To understand the legacy of Michael Jackson is to understand his work.

Much has been written about his albums. In particular, the most popular album that is regarded as the biggest selling album of all time was Jackson’s Thriller.The sales of that album depends on who gives you the statistics, but what few knew was that Jackson very nearly did not want to release it. The pop star was on the verge of cancelling the whole album, because the initial recording was horrible. However, Jackson, guided by Quincy Jones, persevered and worked on the album again. The final work is a masterful album that appeals across several genres. Much acclaim has been given to the songs on this album. However, few knew the effort and inspiration that drove Michael Jackson. One of the album’s best known songs, “Billie Jean”, was written in an hour and was mixed 91 times by Bruce Swedien. The final work remains a classic on the dance floor to this day.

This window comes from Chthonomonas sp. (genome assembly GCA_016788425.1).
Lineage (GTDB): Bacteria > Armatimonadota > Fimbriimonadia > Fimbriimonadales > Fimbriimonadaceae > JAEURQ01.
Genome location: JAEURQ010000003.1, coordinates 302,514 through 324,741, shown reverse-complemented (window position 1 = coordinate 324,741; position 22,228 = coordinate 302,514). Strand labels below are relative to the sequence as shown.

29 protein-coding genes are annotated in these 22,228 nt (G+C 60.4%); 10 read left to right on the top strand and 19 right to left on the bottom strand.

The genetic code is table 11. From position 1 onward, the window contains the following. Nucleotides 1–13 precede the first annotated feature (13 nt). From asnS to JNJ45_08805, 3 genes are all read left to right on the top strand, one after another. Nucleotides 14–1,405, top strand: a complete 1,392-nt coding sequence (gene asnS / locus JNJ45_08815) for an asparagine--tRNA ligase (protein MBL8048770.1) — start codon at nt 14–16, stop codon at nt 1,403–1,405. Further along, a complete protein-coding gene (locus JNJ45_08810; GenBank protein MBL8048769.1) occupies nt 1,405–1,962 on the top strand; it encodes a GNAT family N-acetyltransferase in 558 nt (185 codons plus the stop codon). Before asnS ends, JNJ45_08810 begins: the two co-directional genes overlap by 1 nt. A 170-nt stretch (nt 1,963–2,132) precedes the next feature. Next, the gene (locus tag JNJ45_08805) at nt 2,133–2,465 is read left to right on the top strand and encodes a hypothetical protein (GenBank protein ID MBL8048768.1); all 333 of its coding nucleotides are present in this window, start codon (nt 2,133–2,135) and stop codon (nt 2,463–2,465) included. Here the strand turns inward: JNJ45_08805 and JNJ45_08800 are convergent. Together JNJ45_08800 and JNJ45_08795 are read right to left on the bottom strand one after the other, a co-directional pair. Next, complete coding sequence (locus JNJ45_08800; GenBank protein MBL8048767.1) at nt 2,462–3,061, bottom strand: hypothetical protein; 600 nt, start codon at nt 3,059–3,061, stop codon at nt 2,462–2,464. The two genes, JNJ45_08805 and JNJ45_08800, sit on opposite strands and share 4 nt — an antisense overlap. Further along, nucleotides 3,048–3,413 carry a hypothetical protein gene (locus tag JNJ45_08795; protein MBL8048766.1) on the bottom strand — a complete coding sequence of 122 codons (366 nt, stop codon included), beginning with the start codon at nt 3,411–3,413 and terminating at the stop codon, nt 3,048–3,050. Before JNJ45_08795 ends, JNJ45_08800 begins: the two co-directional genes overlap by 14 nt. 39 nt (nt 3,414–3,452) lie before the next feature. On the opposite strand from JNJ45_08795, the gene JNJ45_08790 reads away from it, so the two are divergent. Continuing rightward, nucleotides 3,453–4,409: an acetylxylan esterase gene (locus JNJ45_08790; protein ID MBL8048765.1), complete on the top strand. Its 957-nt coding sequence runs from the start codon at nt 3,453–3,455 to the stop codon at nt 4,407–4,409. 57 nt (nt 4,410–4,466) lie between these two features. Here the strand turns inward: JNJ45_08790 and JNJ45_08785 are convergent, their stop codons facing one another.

The rest of the albums have been written and reviewed countless times over the years. Many have tried to simplify what his music meant. Some have tried to copy his dance steps. However, the effect of Michael Jackson on the industry is seen everywhere. His accomplishments had made him the unofficial King Of Pop.

To explain what Michael Jackson meant to many is to understand that he was the last global megastar. He had saved the musical industry in the early eighties from its sales slump. By 1980, he had secured the highest royalty rate in the music industry. This was unheard of for someone who was only 22. By 1991, Michael Jackson signed one of the biggest music contracts with Sony records. It remains to this day one of the biggest contracts signed by any musical artiste (sic). Probably the only time anyone came close to breaking those numbers was Jackson himself when in death, his estate sealed one of the biggest deals with Sony record for $ 250 million dollars in 2010.